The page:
Purple Yam rich in Vitamin B6 arrives in the market post Diwali
Every time I asked Mangal—my gardener, caretaker rolled into one—when the climbers growing closer to his hut will will fruit, he would say, “After Diwali.” On insisting the name of the fruit, vegetable he would mumble something which didn’t make any sense to me.
A week after Diwali when I visited my farm I saw Mangal waiting to show me around the patch where the climbers had come up since June. He dug the ground from where the climbers had risen and brought out something which looked like tubers—the colour of peat, the shape uneven.
“Kand,” he said. “Boil it; scrape the skin and adding salt eat it like sweet potato.”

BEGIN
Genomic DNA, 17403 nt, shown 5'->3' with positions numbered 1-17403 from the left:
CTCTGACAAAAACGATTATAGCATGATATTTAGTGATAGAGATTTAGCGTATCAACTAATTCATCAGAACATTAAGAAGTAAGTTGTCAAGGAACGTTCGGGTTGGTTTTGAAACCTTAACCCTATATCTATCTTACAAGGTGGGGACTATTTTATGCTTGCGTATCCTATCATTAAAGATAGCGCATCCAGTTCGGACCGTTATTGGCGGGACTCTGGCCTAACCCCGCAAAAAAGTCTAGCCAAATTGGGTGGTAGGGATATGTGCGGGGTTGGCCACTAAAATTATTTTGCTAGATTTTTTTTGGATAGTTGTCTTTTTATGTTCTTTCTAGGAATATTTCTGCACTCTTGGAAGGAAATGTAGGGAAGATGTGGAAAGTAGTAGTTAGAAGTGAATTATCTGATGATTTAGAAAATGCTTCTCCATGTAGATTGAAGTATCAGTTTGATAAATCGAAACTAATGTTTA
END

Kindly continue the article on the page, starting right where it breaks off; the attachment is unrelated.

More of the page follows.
Reaching home I cut the tuber in half and was surprised by its colour—purple like beetroot. I had never come across such a vegetable and so googled and realized that it was called “purple yam.”
A species of yam, in botany, this is also known by the names “water yam” and “winged yam.” It contains a pigment that gives its bright lavender colour. In Hawai it is known as uhi, in India as ratalu or violet yam, in Marathi as KondFal, in Tamil as Rasa Valli Kilangu. Its one of the main ingredient in Gujarati delicacy called Undhiyo.
Popular in Jamaica, Nigeria and the Philippines, more than one hundred fifty varieties of yams exist and are known by many names depending on where they grow. Native to East Asia, this unusual tuber thrives in rocky soil and actually grows around the rocks. Ratalu Yams are traditionally planted during June in the tropical rainy season and harvested during December.
Yams are a good source of dietary fibre, potassium, vitamin C, manganese and vitamin B6.